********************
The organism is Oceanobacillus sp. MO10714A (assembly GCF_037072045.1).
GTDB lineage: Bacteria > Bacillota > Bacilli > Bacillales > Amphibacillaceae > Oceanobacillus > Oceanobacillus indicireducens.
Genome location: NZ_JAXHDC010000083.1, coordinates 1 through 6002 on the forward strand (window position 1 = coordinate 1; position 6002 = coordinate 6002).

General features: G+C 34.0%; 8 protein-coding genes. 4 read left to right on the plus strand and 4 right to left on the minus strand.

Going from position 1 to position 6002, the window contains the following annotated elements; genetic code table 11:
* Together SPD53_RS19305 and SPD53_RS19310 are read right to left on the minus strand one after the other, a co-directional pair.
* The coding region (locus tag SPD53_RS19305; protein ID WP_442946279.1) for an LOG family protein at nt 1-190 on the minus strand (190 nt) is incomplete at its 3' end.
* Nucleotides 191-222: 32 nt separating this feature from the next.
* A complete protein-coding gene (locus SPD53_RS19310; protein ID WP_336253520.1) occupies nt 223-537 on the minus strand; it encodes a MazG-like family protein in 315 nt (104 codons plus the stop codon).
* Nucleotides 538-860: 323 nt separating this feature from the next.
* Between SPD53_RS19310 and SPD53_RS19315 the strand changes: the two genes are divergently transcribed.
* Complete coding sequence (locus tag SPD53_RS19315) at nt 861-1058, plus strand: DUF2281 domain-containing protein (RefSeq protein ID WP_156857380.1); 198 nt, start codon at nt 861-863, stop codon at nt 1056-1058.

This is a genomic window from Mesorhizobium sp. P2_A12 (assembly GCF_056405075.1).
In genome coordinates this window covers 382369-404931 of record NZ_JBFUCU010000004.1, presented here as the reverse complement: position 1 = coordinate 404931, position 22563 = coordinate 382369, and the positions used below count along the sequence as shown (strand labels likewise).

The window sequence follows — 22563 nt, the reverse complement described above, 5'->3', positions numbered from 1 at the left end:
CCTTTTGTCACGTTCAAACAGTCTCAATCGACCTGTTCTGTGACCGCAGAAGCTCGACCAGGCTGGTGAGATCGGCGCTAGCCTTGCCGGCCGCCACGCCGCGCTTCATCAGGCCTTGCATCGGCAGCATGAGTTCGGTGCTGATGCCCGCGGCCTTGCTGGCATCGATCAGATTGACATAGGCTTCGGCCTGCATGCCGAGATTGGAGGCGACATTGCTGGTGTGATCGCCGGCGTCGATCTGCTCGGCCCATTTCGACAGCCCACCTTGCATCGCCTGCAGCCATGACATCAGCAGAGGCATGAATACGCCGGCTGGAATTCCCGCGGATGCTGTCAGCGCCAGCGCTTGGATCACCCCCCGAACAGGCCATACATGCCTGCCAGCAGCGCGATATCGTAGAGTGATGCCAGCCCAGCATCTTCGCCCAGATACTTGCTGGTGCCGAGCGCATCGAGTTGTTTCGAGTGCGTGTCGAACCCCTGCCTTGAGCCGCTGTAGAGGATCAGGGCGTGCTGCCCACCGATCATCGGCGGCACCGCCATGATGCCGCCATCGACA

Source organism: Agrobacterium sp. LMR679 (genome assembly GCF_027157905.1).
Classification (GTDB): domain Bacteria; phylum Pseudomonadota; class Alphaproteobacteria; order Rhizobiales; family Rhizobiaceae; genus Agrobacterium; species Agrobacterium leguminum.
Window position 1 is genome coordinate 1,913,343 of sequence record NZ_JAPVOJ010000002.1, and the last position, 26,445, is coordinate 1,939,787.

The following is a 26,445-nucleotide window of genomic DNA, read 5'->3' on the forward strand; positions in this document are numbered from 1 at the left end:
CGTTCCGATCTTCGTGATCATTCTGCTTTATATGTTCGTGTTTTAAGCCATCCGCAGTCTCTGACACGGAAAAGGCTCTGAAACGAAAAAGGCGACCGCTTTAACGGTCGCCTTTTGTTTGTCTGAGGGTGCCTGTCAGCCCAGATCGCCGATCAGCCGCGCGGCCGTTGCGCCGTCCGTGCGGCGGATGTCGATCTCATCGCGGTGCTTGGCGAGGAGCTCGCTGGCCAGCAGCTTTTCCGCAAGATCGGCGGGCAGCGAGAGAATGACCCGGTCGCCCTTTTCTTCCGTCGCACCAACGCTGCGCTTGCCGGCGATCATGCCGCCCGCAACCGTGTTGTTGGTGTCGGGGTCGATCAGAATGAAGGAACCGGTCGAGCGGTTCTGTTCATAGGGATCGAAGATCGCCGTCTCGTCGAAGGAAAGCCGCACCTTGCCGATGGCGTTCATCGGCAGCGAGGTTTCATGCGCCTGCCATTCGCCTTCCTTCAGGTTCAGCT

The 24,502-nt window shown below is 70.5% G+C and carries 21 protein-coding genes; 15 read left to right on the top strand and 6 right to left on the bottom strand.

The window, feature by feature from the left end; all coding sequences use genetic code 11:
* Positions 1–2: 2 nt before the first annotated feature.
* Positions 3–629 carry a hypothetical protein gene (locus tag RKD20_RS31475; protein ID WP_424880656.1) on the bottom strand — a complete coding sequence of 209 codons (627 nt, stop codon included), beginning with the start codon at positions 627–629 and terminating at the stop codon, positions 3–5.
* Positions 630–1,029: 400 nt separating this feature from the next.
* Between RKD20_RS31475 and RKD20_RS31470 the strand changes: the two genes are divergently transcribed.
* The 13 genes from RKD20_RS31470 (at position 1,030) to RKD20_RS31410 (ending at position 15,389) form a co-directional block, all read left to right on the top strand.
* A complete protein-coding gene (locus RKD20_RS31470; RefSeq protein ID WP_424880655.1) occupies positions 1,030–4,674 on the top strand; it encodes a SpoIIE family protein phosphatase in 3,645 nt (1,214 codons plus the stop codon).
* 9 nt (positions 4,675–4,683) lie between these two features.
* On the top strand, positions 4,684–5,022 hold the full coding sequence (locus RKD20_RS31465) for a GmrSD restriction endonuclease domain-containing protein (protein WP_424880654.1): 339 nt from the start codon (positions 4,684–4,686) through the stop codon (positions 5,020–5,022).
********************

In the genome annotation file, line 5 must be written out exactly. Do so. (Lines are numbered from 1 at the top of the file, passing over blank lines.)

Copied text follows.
Going from position 1 to position 6002, the window contains the following annotated elements; genetic code table 11: